May 12, 2021

Written by

Collective[i] Team

  • Posted in
  • Sales Forecasting
  • Sales Forecasting Methods

What is the best forecasting method for sales?

The best forecasting method for sales is one that incorporates historical sales data with networked intelligence to produce actionable recommendations. But chances are that if any member of a sales team is asked about their best sales forecasting practice — their back-pocket card that really gives them an edge — there will be a range of different answers. Be it a gut feeling or countless spreadsheets of backlogged purchasing history, each sales member relies on different methodologies. That’s why effective sales teams measure their work based on results, not process.

This is why the question of which sales forecasting method is most accurate might not be the right one to ask. Collective[i] believes that AI-enabled, prescriptive forecasting is the right way forward, but even this approach relies on both quantitative and qualitative methods to produce recommendations that help sales teams meet and exceed their goals. So let’s take a closer look at all three of these methods and their approach to collecting, analyzing, and interpreting factors that could influence future sales.

Massive in scale, it becomes quickly apparent that the data available in sales forecasting is beyond any one individual’s take on what works best.

What are the types of sales forecast?

There are three basic types of sales forecast: quantitative, qualitative, and AI-enabled. Quantitative and qualitative sales forecast methods each have their pros and cons, which is why they are often combined for sales team forecasting. But even together they are no match for ai-enhanced, networked data enabled forecasting.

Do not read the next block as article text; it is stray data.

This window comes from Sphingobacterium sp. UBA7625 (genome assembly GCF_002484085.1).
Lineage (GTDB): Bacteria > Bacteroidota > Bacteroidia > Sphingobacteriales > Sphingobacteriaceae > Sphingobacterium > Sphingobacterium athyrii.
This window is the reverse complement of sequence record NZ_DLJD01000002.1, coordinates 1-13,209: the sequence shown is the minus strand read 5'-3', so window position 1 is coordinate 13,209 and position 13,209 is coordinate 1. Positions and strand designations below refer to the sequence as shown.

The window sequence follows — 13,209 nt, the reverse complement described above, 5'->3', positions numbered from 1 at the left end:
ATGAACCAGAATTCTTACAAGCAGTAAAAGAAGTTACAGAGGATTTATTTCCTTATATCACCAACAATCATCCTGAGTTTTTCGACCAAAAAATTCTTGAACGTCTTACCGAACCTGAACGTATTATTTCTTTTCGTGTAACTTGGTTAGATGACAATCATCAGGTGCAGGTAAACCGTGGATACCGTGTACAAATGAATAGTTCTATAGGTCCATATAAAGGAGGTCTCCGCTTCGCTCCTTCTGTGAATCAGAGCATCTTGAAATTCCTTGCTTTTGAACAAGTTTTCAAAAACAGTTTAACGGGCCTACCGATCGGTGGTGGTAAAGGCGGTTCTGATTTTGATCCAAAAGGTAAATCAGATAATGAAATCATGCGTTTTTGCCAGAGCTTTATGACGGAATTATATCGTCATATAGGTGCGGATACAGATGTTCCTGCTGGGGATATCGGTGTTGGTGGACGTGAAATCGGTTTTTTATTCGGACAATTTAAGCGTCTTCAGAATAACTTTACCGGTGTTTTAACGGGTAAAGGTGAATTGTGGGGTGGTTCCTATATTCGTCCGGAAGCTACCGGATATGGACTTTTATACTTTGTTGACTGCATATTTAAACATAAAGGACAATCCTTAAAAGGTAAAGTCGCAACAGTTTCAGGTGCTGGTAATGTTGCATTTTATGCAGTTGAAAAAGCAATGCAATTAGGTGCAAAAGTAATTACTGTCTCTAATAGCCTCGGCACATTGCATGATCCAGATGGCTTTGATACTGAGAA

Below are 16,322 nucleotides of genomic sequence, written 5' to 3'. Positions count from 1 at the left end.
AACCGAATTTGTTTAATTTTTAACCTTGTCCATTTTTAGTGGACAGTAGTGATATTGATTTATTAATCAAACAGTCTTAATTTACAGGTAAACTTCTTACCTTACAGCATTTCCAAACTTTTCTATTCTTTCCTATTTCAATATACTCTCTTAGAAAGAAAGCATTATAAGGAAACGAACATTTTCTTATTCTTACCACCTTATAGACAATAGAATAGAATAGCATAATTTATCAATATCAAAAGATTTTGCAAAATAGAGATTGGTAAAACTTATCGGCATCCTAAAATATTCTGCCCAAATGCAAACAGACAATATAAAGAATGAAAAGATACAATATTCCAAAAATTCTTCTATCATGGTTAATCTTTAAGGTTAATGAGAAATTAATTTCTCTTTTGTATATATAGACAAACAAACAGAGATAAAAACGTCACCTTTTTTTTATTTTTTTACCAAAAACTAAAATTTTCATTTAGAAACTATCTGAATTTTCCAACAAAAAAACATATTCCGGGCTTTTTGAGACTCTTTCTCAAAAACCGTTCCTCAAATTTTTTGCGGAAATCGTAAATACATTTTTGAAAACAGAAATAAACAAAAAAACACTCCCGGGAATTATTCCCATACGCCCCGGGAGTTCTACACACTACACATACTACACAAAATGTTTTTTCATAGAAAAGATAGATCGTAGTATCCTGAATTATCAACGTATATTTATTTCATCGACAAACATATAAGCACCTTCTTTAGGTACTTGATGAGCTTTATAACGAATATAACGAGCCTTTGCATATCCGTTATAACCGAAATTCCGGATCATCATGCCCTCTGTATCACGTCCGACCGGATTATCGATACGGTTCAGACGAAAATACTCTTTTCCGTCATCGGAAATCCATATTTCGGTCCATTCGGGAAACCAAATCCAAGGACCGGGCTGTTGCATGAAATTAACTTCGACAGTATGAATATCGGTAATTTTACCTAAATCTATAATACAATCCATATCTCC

Quantitative forecasting examples

The first type of sales forecasting method is quantitative, dealing with hard numbers. The following quantitative tactics are all about utilizing historical data in different ways to predict what future sales will look like.

Historical forecasting: Looking at sales data over a specific period of time to predict future sales data in a similar set is the most basic kind of quantitative forecasting. While not a perfect indicator of sales trajectory, this at-a-glance information shows sales with time as a variable — which helps sales teams understand and predict the long-haul trends.

Opportunity stage forecasting: When a sales process is mapped out clearly, this type of forecasting assigns a likelihood value to different stages to know how a customer will act based on previous scenarios. For example: when a team member celebrates a call-back or a response to an RFI that moves them to another “stage” of the buying cycle and increases the likelihood of closing accordingly, that’s opportunity stage forecasting.

Lead value forecasting: While judging the value of a given lead might sound subjective, there’s actually data to support which leads are more or less likely to arrive at a sale based on previous situations. This type of forecasting assigns a value to certain leads based on criteria like their engagement in marketing emails or how similar leads have behaved in the past. The danger here is dismissing good leads that, historically speaking, don’t look as promising as they might actually be.